GAO: Peace Corps not using valuable info to assess workers' comp program


Workers' compensation for Peace Corps volunteers might improve if the Peace Corps and the Labor Department took full advantage of the information they have about it, the Government Accountability Office says.

In a report (.pdf) released Nov. 19, the GAO says the agencies have information about Peace Corps volunteers' experiences using their benefits, how well they understand them, and the availability of medical providers. But neither agency uses that information to see how well the workers' compensation program is working, auditors say.

The Peace Corps reimburses the DOL for its volunteers' service-related medical expenses, which cost $22 million from 2009 to 2011. Related expenses, such as the cost to travel to receive medical care, added another $14 million in that time.

The DOL administers the governmentwide workers' compensation program, officially Federal Employees' Compensation Act benefits. But it doesn't fund the benefits, and Peace Corps volunteers are a small portion of all beneficiaries, making their benefits a relatively minor issue for the department.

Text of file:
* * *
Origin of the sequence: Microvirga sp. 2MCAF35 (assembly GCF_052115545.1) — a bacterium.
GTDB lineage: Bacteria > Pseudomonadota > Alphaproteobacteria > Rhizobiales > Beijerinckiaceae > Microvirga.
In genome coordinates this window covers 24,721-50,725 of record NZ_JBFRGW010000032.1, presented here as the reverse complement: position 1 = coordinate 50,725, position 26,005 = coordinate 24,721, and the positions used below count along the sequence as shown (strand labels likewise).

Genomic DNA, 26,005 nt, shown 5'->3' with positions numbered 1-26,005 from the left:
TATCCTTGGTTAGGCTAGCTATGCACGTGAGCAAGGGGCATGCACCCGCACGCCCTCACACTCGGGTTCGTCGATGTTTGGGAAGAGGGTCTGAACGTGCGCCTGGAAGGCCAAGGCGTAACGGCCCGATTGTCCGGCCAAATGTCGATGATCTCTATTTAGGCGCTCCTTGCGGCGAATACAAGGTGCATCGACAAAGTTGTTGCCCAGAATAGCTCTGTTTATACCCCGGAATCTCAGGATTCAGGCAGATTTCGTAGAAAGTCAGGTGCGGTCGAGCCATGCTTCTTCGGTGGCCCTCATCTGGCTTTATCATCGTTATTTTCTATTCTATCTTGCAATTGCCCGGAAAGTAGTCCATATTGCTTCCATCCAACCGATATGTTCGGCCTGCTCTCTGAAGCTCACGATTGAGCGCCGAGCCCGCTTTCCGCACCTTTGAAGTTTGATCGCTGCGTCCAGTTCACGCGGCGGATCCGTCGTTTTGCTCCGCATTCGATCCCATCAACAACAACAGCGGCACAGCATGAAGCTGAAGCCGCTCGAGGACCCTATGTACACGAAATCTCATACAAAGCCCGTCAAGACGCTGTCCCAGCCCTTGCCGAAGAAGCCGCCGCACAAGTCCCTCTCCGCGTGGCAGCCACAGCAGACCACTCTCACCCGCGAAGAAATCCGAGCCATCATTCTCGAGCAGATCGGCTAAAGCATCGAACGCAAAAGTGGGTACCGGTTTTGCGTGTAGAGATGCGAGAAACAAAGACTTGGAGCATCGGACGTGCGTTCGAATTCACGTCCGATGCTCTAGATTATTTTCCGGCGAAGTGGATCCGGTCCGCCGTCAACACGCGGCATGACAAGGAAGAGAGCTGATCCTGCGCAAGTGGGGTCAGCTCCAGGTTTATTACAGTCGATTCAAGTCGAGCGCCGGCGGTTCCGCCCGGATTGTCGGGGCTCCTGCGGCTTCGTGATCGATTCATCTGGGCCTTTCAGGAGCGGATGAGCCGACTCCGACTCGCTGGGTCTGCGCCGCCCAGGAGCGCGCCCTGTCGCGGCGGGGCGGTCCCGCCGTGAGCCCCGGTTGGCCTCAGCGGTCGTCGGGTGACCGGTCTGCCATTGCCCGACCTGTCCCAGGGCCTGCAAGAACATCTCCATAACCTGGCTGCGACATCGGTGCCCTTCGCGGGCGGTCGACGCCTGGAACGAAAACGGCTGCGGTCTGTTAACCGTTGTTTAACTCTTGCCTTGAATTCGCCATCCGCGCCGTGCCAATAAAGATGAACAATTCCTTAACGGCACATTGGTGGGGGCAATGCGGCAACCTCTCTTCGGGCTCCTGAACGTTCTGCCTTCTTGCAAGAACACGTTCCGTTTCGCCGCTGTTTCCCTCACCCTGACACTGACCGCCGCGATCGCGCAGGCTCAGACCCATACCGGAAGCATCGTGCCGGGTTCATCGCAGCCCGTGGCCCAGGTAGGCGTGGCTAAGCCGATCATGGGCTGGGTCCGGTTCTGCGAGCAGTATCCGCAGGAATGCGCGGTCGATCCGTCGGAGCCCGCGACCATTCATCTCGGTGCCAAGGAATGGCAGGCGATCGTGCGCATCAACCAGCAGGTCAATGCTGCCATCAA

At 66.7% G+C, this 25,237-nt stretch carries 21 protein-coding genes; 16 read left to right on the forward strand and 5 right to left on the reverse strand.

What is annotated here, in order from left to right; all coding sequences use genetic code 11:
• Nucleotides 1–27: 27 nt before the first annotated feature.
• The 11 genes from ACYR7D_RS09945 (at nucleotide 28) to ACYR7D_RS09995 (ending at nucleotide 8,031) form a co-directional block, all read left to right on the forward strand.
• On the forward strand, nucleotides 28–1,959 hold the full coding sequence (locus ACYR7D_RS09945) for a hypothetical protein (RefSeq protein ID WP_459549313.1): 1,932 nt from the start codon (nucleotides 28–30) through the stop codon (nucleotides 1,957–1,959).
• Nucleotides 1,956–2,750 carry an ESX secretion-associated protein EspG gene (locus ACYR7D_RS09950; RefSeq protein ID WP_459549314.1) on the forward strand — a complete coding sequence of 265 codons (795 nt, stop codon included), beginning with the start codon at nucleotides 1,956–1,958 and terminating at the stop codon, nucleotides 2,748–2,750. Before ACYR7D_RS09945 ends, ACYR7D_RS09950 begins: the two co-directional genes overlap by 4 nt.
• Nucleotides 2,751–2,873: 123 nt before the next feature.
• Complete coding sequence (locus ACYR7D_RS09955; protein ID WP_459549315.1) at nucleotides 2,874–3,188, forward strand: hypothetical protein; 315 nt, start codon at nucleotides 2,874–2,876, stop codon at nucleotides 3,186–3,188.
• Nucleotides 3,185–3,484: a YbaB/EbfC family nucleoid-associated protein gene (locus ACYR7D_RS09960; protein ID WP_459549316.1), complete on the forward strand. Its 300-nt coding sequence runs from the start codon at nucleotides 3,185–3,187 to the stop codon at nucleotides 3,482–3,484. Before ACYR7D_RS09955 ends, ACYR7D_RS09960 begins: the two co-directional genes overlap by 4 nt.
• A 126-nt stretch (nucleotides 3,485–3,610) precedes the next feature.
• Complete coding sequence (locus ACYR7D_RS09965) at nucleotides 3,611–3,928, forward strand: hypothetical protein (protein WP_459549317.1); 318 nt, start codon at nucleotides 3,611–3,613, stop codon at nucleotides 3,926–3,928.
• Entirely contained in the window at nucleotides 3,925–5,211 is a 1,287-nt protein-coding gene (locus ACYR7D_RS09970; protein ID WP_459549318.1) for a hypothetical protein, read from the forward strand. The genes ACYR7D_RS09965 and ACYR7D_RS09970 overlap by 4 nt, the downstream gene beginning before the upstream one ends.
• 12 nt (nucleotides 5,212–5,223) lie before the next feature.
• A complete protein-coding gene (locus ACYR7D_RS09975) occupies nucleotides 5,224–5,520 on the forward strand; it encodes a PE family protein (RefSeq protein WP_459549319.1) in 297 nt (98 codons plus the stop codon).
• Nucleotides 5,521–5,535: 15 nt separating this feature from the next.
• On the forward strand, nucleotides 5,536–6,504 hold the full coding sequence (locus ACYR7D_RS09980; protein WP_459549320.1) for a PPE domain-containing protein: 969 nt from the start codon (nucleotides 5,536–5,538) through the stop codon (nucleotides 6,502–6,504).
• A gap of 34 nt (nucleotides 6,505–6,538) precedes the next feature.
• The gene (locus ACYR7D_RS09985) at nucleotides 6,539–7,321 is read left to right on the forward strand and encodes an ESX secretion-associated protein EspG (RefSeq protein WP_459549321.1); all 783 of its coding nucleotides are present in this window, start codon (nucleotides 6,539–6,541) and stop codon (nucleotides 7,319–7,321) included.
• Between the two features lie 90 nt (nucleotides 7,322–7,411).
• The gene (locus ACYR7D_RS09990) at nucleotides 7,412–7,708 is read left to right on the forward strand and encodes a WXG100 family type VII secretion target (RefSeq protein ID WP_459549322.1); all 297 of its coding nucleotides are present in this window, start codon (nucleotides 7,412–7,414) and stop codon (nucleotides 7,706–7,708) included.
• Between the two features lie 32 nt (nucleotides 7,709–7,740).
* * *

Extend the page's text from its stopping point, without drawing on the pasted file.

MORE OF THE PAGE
Still, the DOL has potentially useful information about the program that the Peace Corps lacks--such as the geographic location of eligible medical providers and how quickly the DOL reimburses volunteers for medical costs. But the DOL and Peace Corps generally don't work together to monitor that information, auditors say.

From 2009 to 2011, mental health problems were the most common category of conditions that Peace Corps volunteers were reimbursed for, accounting for 11 percent of reimbursements and 15 percent of the total cost.

Dental issues were the next most common condition, and sprains and strains were the next most costly.

For more:
- download the report, GAO-13-27 (.pdf)

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